3. Discuss friction points without the kids present.

Discussing frictions points or conflict without the kids present is another important technique to help prevent conflict and better align parenting techniques.

Often parenting conflicts come up in the middle of when you are parenting, and it can be difficult to pause and talk about them without the kids around.

Agreeing on time later that day/week to talk about the concern, when it’s just you two, is one approach of reducing arguments about parenting in front of your kids.

Another approach is trying to plan a time weekly for you and your partner to connect and talk about any parenting concerns that come up.

One more tip might be to add a compliment or two for your partner on a positive interaction they had with the kids when you do talk about the conflict moments. This may help the conversation take on a neutral tone when talking about disagreements.

An example is letting your partner know how well they communicated with your child so you could have uninterrupted time to finish a project, cook a meal, or do a task that was important to you.

It is okay to disagree on ways you parent your children. What is vital is communicating about these disagreements without the kids present. Then work toward either an understanding or compromise/solution so they don’t continue to be a friction point.


4. Being flexible is important.

Like many things in life, being flexible is really important. Especially when parenting with different parenting styles.

Sometimes we get in the mindset of “my way is better” or “my way is more effective” as a parent. When we can start to be accepting and flexible with how our partner parents, as long as the children are safe, it can help reduce stress and conflict in your relationship.

Being flexible helps turn the mindset from an individual perspective of me versus you, to a team perspective of you and me versus the problem.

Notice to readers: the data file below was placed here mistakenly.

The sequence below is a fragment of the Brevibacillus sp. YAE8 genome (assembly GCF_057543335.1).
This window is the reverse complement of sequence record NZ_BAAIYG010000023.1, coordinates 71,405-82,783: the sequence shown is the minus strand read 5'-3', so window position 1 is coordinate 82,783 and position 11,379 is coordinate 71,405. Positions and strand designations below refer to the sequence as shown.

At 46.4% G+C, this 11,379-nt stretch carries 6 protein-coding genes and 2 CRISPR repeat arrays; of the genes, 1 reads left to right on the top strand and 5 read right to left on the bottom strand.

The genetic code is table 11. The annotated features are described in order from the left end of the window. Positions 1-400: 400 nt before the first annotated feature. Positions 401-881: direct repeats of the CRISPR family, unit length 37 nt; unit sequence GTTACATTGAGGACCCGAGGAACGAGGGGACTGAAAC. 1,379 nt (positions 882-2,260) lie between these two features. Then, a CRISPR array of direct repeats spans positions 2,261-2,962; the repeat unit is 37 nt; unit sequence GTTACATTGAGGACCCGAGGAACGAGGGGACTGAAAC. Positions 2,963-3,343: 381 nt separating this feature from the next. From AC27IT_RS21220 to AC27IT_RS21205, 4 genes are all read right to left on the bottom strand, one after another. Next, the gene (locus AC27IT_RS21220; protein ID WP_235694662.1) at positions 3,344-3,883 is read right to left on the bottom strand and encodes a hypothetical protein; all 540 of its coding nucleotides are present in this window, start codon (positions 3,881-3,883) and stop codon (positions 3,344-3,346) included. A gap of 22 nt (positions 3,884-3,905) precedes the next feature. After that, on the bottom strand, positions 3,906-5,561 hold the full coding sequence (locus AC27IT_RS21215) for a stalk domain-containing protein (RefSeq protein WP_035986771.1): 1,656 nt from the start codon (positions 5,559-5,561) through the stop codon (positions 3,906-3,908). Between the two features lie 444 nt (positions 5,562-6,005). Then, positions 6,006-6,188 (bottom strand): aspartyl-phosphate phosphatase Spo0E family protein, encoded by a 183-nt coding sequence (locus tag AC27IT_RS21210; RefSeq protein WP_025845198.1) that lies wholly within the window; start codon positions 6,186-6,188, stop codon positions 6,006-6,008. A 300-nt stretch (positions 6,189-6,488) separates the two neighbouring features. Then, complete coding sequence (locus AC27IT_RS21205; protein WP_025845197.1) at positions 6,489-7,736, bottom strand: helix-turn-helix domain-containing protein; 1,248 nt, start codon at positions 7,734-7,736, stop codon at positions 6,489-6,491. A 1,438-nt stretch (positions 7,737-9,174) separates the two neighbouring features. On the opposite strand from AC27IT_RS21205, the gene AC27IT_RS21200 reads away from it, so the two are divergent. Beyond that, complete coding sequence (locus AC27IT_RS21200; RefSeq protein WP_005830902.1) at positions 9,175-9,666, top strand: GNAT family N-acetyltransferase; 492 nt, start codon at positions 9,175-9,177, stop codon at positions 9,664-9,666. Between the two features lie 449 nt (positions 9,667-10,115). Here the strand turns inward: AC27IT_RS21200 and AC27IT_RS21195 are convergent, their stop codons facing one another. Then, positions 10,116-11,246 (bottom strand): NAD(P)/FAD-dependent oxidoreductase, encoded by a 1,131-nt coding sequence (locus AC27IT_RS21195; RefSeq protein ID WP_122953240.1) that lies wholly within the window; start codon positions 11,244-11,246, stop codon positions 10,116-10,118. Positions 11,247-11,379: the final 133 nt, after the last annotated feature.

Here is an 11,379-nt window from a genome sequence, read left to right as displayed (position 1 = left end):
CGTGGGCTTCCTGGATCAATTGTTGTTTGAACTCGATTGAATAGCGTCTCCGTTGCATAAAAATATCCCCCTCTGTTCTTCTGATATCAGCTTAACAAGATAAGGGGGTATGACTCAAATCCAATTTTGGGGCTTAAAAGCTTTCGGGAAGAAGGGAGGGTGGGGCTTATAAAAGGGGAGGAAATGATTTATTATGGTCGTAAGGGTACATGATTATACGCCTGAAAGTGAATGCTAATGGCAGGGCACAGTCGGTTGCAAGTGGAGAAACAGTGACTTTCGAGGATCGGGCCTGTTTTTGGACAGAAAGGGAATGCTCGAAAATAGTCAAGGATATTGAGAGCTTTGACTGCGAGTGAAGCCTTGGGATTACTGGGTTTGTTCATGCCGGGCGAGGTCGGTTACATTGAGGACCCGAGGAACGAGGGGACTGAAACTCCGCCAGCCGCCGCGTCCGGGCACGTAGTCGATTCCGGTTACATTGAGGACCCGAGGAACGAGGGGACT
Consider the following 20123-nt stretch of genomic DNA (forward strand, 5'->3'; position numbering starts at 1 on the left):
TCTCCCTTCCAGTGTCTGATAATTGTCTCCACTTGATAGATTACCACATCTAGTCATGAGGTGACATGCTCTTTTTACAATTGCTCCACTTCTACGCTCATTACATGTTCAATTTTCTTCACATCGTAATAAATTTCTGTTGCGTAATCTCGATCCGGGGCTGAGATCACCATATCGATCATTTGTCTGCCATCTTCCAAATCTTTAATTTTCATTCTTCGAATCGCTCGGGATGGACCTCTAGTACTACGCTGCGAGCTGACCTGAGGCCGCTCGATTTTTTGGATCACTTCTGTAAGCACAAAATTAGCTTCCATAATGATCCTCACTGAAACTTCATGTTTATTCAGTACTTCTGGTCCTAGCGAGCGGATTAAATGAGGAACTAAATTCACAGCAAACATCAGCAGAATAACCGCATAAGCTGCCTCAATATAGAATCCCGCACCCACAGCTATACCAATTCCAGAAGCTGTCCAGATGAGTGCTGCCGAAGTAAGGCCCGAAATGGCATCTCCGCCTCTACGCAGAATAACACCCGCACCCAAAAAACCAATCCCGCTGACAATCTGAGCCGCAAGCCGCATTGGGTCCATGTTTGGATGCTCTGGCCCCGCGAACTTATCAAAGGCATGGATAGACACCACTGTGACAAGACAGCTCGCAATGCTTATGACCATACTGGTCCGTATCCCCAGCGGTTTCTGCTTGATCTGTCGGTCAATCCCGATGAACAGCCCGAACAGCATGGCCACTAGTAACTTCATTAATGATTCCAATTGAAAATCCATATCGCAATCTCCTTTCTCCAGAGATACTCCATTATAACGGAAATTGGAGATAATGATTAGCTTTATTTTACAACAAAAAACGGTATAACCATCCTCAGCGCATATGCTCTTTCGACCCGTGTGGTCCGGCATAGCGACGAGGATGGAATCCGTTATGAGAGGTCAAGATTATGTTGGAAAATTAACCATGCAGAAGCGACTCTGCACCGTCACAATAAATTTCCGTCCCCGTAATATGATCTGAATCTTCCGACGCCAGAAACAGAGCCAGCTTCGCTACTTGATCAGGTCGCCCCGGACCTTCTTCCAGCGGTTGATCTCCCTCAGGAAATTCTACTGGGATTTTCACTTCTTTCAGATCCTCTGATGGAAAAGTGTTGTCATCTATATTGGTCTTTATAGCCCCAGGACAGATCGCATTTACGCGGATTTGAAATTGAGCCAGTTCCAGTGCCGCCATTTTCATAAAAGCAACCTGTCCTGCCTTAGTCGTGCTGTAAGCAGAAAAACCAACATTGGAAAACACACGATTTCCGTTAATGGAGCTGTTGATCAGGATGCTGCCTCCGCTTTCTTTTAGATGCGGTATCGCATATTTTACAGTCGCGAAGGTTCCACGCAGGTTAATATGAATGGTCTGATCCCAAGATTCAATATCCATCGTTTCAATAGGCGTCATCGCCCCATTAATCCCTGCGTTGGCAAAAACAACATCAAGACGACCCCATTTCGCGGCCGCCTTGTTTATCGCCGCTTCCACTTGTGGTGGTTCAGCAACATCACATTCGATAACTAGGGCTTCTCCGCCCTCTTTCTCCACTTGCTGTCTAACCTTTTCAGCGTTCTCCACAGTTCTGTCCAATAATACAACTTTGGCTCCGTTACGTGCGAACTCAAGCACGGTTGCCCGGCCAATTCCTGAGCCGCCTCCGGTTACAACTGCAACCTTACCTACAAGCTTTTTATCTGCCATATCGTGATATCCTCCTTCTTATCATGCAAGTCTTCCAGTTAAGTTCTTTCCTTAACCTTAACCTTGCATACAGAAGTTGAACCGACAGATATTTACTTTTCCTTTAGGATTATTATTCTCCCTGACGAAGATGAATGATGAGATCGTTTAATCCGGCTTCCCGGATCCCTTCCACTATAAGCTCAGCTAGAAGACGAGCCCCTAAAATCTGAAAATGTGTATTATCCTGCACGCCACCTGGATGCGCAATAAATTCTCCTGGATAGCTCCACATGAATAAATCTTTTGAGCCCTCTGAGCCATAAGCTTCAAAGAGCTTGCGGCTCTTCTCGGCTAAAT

An example is maybe compromising and letting your partner handle discipline situations if you are always the one who disciplines. Or maybe accepting and supporting your partner who wants the kids to pick up their toys after they are done playing since your partner likes an organized house.

Whatever it is, as long as your children are safe, imagine how being flexible can reduce conflict with your partner, and can also be a great trait to model for your kids. 


It is important to note that you can have traits of multiple parenting styles. Also, even if you and your partner have the SAME parenting style, you can experience conflict in parenting.


There are ways to work and reduce the conflict that arises when you and your partner have different parenting techniques and styles.

As you commit to change, and work through these windy seasons of parenting, you’ll not only grow stronger as a parent, but imagine how the roots of your relationship with your partner can grow even deeper.



Be well and take care!

Liz Durfee


Liz is an Associate Clinical Social Worker in California. She is one of our experienced counselors at Code 3 Counseling. Liz specializes in working with first responder and military trauma. You can contact her through our website.

If you find that this exercise or these conversations brought up some stuff you are struggling with, either individually or in your relationship, please do not hesitate to reach out to us for help. We are here to support you, and we understand that this can be a challenging issue to face.


Remember, it may be your battle, but you don’t have to fight it alone.